There are many excellent cartography textbooks to help non-experts learn how to create accurate, clear, and attractive maps (e.g., Robinson et al.'s Elements of Cartography [39] or Slocum et al.'s Thematic Cartography and Geographic Visualization [40]). If possible, when constructing a map, those with limited experience should consult with a cartographer on map design or have a cartographer review a draft map design; however, excellent guides exist for GIS users [4143]. A work group of the North American Association of Central Cancer Registries (NAACCR) [44] published Using Geographic Information Systems Technology in the Collection, Analysis, and Presentation of Cancer Registry Data: A Handbook of Basic Practices, which includes a section on cartography [45]. The complete handbook is available for download from the NAACCR Web site.

Some key points from the handbook's section on cartography include the map layout, statistical maps, colors, and testing the map design. Special considerations include the limitations of the data, the limitations of the analysis, confidentiality, uncertainty in estimates, and potential misinterpretation of results.

Map layout

In designing a map layout, common elements usually include the following.

• The title matches the theme and audience, is concise but accurate, and is simple while clearly indicating the purpose of the map.

• The legend provides for symbol interpretation, is designed with ease of interpretation and clarity in mind, and includes any map features that might be unknown to the audience or might otherwise cause confusion.

• The map body includes the necessary amount of data and detail while recognizing that too much detail can result in losing the intended message.

• The scale of true distance to map units is a representative fraction (e.g., 1:24,000-one centimeter on the map is equivalent to 24,000 centimeters on the ground) or a graphic of the distance measure. A small-scale map shows a large geographic area so things look small, while a large-scale map shows a small geographic area so things look large.

• The direction indicator, such as a north arrow, orients viewers who are unfamiliar with the area portrayed.

• Labels for place names or data values are included only as needed, considering the major communication goal of the map. For example, major cities in a state may be shown to provide reference points.

• The source should provide clear reference links to data sources available for map user follow-up.

Optional map elements include:

• Projection of the map that was used to transform latitude and longitude locations to x, y coordinates. The projection process flattens the earth's curved surface, creating distortions in area, distance, direction, or shape. Usually a map of the continental United States will use the Albers Equal-Area map projection, which preserves area (i.e., any area defined on the map, such as 1-inch square area that is 1% of the total map surface, corresponds directly to the same proportion, e.g., 1%, of the true surface being mapped). When using multiple GIS map data layers, each map layer must use the same projection and scale so that map features align properly when overlain.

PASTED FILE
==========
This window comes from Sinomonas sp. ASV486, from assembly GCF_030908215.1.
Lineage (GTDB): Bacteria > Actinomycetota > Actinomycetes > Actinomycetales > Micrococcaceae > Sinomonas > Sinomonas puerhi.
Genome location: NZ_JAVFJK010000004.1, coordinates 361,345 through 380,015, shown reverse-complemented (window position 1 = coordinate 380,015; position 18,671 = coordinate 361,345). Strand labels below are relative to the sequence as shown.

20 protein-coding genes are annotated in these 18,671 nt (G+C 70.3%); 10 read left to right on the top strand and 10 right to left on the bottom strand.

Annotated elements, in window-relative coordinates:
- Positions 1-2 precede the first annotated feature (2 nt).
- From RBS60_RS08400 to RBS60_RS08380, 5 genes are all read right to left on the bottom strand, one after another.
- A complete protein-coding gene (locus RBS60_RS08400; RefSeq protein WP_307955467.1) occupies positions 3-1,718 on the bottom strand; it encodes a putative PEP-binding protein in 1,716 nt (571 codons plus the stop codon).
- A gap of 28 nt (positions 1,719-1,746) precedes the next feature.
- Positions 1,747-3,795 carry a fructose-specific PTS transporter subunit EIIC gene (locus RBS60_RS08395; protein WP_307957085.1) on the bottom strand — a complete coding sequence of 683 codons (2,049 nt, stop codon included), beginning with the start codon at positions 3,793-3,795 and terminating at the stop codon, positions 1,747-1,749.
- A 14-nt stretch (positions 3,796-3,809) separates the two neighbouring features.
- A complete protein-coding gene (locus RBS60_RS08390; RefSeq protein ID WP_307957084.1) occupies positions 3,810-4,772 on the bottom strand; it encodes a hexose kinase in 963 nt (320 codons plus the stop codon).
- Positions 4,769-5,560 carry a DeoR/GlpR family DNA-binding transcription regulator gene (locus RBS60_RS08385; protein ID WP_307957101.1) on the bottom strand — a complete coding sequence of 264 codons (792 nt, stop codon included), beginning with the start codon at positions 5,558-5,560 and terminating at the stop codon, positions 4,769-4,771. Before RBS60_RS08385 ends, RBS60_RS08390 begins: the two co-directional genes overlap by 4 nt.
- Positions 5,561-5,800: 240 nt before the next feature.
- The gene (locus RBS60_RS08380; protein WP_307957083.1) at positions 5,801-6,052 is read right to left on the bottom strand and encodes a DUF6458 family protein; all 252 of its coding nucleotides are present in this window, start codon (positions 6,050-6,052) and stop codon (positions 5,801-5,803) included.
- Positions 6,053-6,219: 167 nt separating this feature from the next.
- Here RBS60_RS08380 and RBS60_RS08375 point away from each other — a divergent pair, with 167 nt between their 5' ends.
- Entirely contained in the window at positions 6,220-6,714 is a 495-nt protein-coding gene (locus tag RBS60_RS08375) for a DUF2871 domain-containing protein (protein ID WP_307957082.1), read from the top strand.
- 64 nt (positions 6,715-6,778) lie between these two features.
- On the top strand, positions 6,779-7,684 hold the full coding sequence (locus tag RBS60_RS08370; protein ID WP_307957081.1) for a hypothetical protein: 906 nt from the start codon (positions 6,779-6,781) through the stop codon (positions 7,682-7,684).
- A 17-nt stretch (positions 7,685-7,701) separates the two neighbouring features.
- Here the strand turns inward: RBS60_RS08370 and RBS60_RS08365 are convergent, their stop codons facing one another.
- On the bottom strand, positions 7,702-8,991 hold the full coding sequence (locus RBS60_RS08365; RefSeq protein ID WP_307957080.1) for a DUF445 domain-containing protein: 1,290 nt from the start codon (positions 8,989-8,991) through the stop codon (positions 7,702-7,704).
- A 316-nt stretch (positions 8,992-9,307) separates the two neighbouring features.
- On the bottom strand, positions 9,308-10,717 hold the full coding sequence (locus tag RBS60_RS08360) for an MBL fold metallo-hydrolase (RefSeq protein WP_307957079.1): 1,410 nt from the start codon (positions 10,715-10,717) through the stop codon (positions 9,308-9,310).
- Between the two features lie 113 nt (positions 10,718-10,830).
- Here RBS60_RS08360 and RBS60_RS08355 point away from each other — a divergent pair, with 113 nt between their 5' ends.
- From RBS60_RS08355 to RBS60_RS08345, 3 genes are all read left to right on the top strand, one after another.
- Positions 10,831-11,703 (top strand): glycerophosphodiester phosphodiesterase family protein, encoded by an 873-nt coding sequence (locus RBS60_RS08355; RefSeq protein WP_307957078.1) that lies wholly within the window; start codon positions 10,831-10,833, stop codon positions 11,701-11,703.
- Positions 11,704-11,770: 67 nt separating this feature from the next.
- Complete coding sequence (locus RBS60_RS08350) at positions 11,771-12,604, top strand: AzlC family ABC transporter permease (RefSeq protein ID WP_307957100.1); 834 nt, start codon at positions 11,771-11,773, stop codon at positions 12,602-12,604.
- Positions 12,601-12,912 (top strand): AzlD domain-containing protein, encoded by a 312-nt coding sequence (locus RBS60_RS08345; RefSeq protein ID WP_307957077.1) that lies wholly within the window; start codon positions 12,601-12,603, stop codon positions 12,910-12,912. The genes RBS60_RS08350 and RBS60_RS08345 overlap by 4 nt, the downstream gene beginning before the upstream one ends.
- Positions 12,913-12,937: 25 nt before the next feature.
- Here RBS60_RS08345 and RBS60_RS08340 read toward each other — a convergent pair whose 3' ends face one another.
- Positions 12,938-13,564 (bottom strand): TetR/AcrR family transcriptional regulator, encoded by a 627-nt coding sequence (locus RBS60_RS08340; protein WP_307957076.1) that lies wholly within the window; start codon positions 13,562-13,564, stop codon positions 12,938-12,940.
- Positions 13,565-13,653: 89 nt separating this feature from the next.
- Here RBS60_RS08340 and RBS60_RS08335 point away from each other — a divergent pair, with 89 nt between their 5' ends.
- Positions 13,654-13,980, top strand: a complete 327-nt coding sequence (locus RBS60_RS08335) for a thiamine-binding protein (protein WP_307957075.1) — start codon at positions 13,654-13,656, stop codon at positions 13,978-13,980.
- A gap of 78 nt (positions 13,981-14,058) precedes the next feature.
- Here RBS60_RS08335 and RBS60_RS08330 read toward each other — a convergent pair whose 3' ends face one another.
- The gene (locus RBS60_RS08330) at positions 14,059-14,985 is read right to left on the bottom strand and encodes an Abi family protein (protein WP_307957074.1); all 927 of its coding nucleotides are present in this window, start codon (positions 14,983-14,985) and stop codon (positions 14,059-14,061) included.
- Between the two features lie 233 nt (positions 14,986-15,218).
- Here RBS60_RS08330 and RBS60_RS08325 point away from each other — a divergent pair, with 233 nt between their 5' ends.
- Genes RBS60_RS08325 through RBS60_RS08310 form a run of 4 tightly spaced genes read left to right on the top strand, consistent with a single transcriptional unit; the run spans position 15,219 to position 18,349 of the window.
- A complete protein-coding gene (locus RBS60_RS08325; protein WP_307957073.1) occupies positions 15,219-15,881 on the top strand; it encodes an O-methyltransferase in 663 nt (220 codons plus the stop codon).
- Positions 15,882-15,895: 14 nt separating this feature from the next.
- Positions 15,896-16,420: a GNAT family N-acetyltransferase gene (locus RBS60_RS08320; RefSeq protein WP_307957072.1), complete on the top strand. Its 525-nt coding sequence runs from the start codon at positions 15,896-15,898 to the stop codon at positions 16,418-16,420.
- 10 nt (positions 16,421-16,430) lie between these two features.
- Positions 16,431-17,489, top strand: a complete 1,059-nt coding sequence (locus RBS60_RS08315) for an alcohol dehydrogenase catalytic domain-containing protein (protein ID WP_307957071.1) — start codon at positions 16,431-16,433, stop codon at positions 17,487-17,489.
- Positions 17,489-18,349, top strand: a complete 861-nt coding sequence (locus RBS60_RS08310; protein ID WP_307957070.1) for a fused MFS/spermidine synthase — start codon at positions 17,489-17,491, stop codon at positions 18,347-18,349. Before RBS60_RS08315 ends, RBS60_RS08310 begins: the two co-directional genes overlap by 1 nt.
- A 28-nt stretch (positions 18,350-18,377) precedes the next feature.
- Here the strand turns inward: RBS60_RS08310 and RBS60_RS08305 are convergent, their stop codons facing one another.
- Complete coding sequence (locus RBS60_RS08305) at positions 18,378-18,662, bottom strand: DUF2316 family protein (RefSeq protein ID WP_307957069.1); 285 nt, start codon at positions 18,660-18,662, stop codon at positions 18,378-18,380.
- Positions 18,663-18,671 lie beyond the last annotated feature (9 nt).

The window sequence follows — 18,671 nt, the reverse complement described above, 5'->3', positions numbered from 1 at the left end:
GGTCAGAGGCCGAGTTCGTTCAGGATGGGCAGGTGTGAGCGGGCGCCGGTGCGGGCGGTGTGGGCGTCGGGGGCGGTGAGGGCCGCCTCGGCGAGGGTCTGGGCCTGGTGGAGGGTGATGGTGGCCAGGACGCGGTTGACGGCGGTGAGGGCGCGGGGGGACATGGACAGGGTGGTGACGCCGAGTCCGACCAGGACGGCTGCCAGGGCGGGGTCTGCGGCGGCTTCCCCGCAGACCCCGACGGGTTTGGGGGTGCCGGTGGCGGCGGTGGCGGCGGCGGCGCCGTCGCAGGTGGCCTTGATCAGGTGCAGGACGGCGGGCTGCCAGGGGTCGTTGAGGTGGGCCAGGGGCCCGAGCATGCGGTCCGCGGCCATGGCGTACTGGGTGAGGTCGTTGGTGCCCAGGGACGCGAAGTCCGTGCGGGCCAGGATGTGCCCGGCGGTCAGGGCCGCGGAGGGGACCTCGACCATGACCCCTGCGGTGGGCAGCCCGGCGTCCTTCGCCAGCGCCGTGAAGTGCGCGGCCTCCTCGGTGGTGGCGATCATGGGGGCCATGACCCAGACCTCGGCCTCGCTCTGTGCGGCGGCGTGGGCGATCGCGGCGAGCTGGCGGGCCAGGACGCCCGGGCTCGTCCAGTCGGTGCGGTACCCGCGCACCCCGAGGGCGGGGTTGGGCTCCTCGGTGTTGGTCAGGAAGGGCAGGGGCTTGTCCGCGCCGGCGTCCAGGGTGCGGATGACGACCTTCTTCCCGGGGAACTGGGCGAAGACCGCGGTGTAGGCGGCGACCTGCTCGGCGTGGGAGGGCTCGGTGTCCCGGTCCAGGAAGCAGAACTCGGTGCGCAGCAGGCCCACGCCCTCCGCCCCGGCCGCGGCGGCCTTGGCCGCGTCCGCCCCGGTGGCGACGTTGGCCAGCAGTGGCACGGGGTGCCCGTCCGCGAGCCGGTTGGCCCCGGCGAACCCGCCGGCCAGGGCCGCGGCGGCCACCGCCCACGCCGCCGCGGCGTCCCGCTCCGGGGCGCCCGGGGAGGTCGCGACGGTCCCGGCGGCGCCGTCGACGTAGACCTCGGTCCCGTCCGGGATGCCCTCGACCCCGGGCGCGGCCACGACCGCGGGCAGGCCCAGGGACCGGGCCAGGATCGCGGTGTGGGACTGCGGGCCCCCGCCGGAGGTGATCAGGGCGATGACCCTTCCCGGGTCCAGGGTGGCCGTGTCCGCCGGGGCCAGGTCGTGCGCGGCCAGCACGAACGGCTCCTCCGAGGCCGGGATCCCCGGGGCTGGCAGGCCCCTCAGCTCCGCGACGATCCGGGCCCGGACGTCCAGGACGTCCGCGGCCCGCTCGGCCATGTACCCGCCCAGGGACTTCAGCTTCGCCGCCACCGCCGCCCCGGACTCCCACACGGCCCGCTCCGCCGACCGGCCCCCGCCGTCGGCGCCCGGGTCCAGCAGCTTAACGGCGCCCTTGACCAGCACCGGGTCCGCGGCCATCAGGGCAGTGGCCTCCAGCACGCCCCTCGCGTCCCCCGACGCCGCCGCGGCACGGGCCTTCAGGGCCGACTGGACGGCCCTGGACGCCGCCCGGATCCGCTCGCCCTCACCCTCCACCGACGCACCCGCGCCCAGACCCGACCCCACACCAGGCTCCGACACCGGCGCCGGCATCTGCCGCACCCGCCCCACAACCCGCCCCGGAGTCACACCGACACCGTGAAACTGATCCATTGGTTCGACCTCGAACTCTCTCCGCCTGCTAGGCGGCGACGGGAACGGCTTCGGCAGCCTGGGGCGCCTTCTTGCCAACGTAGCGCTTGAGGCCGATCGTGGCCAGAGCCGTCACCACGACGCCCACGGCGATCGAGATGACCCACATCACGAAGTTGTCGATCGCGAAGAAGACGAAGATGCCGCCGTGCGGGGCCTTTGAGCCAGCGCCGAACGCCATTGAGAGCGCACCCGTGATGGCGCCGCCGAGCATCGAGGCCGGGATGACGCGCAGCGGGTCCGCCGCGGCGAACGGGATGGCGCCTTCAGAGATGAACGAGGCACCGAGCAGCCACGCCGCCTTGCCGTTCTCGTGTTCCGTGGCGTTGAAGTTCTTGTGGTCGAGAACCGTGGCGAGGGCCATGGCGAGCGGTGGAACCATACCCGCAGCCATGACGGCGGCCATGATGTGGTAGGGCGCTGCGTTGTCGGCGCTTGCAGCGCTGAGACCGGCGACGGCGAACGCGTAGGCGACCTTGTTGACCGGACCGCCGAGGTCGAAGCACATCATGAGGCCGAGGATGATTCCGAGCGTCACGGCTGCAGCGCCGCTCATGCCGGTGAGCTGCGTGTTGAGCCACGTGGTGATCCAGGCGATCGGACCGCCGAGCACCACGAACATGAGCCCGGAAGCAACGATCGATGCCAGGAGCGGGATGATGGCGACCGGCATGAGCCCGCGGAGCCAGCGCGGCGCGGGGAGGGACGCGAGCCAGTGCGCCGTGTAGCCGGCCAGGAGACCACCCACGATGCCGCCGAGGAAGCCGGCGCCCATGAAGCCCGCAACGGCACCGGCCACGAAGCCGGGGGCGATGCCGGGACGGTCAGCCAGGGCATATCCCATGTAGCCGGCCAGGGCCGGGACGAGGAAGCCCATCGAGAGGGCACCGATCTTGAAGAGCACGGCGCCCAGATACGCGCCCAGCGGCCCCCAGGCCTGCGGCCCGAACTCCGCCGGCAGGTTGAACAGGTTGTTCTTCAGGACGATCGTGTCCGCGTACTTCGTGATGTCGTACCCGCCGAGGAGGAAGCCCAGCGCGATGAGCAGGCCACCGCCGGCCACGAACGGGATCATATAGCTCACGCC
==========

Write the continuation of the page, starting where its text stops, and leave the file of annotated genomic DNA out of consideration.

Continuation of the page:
• Cartographer's name or organization.

• Date of production (this is especially important for time-sensitive data).

• Neat line around the map extent, which indicates exactly where the map begins and ends.

• Locator maps (maps of large geographic regions that include the region of interest to indicate exactly where the map or feature of interest begins and ends).

• Inset map (large-scale map of a zoomed-in portion of the main map).

• Index maps (these depict the location of each of several map compositions that comprise coverage of an area).

Consider the map's purpose and whether each map element is necessary for accurate interpretation of the map by the map reader. Ensure that the layout focuses on the most important feature of the map and not on a background element.

Statistical maps

Map types commonly used for health statistics include:

• Classed choropleth maps, which shade each area based upon its classification into a set of categories and support rate look-up and pattern recognition.

• Isopleth maps, which use contours to show patterns. These are commonly used for measures that are continuous over space, such as elevation or temperature. They are appropriate for representing disease rates or spatially smoothed rates. A smoothed map is a map that has removed some random variation in the underlying rates, e.g., by a spatial moving average that borrows information from neighboring areas or from regions with more stable rates.

• Graduated or proportional symbols, where the size of the symbol is proportional to each mapped value or to a representative value of each rate category. An example would be a bar chart over each census tract that depicts the percentage population distribution of racial groups but with the size of the bar chart proportional to the total population.

• Area symbols, which are used to represent nominal or qualitative data that in concept or in fact extend over an area. For example, an area symbol could depict land use.

For classed choropleth maps, equal interval classification is useful when the mapped quantity is in familiar units (e.g., packs of cigarettes smoked per day). However, for adjusted rates that are only meaningful in relation to other similarly adjusted rates, Brewer and Pickle [46] conducted a study in which subjects evaluated seven potential classification methods for conveying patterns of mapped rates and found that the quantile method was best. The quantile method, also known as the percentile method, ranks the enumeration units by the variable of interest and then places an equal number of enumeration units into each class. The quantile classification tested used quintiles, or five classes, so 20 percent of the units were placed in each class by rank. Quintiles and quartiles are common choices for quantile classification.